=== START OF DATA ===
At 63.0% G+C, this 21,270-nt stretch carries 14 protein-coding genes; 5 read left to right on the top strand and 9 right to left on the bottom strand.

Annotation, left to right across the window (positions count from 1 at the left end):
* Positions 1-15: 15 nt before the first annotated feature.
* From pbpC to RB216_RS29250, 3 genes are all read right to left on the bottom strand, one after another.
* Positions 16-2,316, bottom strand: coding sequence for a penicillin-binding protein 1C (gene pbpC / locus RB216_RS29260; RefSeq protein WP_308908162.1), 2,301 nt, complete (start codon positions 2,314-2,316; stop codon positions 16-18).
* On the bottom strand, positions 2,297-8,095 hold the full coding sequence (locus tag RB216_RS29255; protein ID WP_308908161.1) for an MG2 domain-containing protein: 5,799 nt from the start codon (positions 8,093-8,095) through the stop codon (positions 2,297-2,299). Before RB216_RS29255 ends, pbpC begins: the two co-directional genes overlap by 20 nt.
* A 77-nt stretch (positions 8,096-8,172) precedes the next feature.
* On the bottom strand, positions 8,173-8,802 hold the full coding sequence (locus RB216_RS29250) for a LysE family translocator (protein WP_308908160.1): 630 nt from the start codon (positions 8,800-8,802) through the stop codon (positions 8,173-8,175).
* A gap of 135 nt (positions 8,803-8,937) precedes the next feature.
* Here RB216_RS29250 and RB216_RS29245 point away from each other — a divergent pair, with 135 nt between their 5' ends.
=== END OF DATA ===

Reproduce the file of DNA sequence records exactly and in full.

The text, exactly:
At 63.0% G+C, this 21,270-nt stretch carries 14 protein-coding genes; 5 read left to right on the top strand and 9 right to left on the bottom strand.

Annotation, left to right across the window (positions count from 1 at the left end):
* Positions 1-15: 15 nt before the first annotated feature.
* From pbpC to RB216_RS29250, 3 genes are all read right to left on the bottom strand, one after another.
* Positions 16-2,316, bottom strand: coding sequence for a penicillin-binding protein 1C (gene pbpC / locus RB216_RS29260; RefSeq protein WP_308908162.1), 2,301 nt, complete (start codon positions 2,314-2,316; stop codon positions 16-18).
* On the bottom strand, positions 2,297-8,095 hold the full coding sequence (locus tag RB216_RS29255; protein ID WP_308908161.1) for an MG2 domain-containing protein: 5,799 nt from the start codon (positions 8,093-8,095) through the stop codon (positions 2,297-2,299). Before RB216_RS29255 ends, pbpC begins: the two co-directional genes overlap by 20 nt.
* A 77-nt stretch (positions 8,096-8,172) precedes the next feature.
* On the bottom strand, positions 8,173-8,802 hold the full coding sequence (locus RB216_RS29250) for a LysE family translocator (protein WP_308908160.1): 630 nt from the start codon (positions 8,800-8,802) through the stop codon (positions 8,173-8,175).
* A gap of 135 nt (positions 8,803-8,937) precedes the next feature.
* Here RB216_RS29250 and RB216_RS29245 point away from each other — a divergent pair, with 135 nt between their 5' ends.